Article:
The Kaipo Che! Residency was one of the best residencies I have been involved in. It surpassed expectations in many, many ways: in the level of interaction with India-based artists; the residency spaces and location; opportunities to experience the wider culture of Baroda and other nearby Indian towns/villages. Most importantly, there was an incredibly hospitable and welcoming atmosphere throughout, and it was a pleasure to spend time with everyone involved.



Residency space and resources

Thoughout the residency, Artcore put in place all the resources needed to create work. All art materials were supplied and any technical assistance needed was given. They were proactive and responsive to artists’ changing needs. The studio spaces were large, full of light and very comfortable. They were peaceful spaces for quiet reflection in a busy schedule.



My Practice

I was surprised by the work I made, it was definitely a new direction for me in that it was quite a personal and autobiographical response. The paper sculptures were directly informed by being in Baroda and my experience of India both past and present. I feel that there is potential to take some of the ideas forward back in the UK. I would also welcome a chance to continue dialogue with artists in India and will explore possible opportunities for them to visit UK.

Residency Exhibition

The exhibition at the end of the residency was very well curated in quite a short time frame. The opening itself was well attended and I met and talked with artists, curators, journalists and staff from Baroda Art School. Artcore’s strong links with the local artist community played a big role in this. The exhibition was featured in the Times of India and local papers.



Meeting and working with Baroda based artists

From the start of the residency, interaction with Baroda/India-based artists was integral to everything. It was part of the structure of the residency – whether we were making work side by side in the art centre, presenting our work to each other, our discussions at breaks and meal times during the day. Throughout the residency, communication and dialogue was free flowing between all artists in a relaxed and informal manner.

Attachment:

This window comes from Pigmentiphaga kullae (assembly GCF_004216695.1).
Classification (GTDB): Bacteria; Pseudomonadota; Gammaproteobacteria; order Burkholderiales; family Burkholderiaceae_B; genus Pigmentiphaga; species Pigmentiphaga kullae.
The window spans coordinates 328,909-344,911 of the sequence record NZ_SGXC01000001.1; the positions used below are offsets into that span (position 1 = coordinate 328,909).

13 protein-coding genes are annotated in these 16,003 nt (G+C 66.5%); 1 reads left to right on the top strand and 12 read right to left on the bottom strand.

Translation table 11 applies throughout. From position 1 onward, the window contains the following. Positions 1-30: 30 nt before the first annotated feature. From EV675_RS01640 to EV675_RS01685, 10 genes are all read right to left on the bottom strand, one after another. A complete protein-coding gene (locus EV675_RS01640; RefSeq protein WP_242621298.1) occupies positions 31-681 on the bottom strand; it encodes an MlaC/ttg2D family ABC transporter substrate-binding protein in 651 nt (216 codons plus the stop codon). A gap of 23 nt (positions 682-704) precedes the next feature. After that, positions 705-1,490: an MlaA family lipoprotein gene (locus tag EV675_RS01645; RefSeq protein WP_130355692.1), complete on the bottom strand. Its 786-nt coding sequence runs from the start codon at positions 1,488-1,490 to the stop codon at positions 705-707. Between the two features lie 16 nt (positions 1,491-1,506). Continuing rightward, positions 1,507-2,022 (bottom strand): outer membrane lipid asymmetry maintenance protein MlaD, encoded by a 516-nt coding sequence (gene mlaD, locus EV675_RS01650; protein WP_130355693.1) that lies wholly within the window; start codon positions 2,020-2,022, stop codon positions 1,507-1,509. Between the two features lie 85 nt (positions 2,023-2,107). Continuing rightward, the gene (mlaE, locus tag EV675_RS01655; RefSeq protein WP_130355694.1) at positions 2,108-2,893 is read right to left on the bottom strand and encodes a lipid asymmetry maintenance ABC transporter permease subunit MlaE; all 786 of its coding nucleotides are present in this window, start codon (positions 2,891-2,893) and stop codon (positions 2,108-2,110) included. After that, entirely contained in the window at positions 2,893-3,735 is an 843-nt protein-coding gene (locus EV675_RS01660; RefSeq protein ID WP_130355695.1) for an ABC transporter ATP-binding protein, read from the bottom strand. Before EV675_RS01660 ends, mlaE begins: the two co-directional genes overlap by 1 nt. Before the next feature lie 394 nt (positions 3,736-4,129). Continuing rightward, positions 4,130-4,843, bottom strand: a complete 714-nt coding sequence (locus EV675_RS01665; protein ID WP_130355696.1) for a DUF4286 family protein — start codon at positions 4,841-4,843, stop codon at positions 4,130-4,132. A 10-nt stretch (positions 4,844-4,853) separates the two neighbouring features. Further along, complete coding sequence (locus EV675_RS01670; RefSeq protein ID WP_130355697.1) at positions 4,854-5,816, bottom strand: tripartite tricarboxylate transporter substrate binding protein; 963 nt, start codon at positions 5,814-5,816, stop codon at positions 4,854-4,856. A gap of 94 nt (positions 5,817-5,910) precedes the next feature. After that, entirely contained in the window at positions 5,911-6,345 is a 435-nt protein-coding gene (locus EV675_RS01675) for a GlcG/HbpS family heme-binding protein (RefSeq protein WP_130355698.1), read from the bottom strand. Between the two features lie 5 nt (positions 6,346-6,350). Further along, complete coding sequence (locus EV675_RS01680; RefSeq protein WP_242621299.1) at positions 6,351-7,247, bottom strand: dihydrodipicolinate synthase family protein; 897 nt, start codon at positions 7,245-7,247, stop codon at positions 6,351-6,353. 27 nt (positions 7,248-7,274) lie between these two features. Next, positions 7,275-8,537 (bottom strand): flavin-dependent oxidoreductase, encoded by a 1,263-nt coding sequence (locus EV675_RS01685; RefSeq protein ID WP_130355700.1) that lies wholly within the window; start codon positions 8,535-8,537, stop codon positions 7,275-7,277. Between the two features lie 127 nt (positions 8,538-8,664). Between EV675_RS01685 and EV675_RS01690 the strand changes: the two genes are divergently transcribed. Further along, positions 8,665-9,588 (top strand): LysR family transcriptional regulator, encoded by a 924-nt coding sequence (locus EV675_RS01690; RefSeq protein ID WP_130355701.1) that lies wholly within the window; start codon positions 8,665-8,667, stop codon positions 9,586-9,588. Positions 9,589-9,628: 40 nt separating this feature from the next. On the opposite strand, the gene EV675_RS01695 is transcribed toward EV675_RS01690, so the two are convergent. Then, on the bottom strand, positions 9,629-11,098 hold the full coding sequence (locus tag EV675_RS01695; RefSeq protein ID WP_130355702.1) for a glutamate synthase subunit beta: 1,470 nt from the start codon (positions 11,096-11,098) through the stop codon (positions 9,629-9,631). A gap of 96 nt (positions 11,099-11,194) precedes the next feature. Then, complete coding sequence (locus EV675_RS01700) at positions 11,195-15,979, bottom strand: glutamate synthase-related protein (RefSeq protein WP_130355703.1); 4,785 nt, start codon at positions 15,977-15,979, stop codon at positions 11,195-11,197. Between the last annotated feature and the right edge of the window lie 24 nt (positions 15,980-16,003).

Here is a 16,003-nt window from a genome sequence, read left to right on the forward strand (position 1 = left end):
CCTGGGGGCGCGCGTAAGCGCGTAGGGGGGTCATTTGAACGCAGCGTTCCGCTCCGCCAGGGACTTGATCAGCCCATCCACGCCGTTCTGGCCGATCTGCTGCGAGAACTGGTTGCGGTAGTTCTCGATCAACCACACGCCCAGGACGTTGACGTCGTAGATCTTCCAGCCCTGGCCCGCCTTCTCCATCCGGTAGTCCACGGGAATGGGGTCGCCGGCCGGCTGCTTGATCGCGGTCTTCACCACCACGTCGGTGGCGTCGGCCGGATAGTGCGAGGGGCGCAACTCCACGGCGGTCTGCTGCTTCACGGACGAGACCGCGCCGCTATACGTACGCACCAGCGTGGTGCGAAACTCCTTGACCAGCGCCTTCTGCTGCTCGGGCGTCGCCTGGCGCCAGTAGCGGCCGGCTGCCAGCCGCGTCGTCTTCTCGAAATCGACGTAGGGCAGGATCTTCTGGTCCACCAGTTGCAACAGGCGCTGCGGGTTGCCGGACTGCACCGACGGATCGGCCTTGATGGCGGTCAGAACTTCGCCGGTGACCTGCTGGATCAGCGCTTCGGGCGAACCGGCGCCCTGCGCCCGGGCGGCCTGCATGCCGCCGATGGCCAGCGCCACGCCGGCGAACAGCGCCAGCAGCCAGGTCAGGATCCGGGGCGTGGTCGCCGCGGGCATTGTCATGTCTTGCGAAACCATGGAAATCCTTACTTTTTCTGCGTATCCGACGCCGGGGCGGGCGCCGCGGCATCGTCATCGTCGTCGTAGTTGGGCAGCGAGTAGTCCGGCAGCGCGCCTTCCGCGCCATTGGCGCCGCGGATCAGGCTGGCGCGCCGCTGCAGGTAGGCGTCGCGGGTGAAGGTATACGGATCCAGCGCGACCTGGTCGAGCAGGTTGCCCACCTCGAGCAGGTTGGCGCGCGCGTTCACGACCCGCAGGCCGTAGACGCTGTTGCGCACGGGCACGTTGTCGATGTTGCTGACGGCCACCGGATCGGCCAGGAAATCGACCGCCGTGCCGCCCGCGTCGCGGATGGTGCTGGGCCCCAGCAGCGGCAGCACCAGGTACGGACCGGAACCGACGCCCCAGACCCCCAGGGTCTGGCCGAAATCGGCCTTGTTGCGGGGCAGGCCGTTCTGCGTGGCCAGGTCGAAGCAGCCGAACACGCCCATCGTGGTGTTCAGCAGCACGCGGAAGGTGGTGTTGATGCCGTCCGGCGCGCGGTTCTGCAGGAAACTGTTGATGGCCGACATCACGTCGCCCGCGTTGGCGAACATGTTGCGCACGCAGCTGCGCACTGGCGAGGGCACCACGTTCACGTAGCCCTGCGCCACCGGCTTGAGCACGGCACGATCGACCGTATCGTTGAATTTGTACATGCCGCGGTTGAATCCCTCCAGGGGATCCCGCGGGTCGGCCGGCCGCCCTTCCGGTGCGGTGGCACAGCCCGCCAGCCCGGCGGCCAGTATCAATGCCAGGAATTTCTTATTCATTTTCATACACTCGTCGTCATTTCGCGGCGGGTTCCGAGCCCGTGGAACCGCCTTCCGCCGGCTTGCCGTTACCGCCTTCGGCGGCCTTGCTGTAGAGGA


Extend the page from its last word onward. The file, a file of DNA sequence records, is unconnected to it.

Artcore has very strong links with the artist community in Baroda because Zaheer and Ruchita have studied and worked here. Furthermore the curator and critic Sandhya Gajjar, who was involved in planning the residency is Baroda based. These connections ensured that we met a very wide range of India-based artists including painters, ceramicists, print makers and sculptors who were all practicing at a high level in their careers. It was a privilege to work with them and an invaluable opportunity to meet them. Conversations with them gave insights into the contemporary art world in India. I have exchanged contact details with many and hope to continue dialogue with them.

Furthermore, Artcore has established links with the Baroda art school – which has a reputation as one of the best art schools in India. We were invited to give a talk to students at the university, and afterwards students approached me to find out more about my work and to tell me about their own practice. This was a fantastic opportunity to discuss with young emerging artists what life as artists was like for them in India. Lastly Indrapramit Roy, Head of Fine Art was interested in my recently completed PhD thesis which I have sent to him following my return to UK. We will stay in touch via email and I hope to do the same with all residency artists and have exchanged contact details with them.




Baroda wider culture

The Artcore team made use of every possible opportunity to give us an experience of the wider culture in Baroda and India. We visited galleries, artists studios, met curators and gallery owners. We saw crafts traditions such as block printing wokshops. Day trips to see local towns and villages allowed us to experience outside the urban area we were based in, and to see historical buildings such as traditional, intricately carved wooden farmhouse buildings and a 13th century mosque. We took part in dance celebrations and the kite festival on the roof tops with local people and artists. We imbibed the atmosphere of Indian traditions by participating in them!

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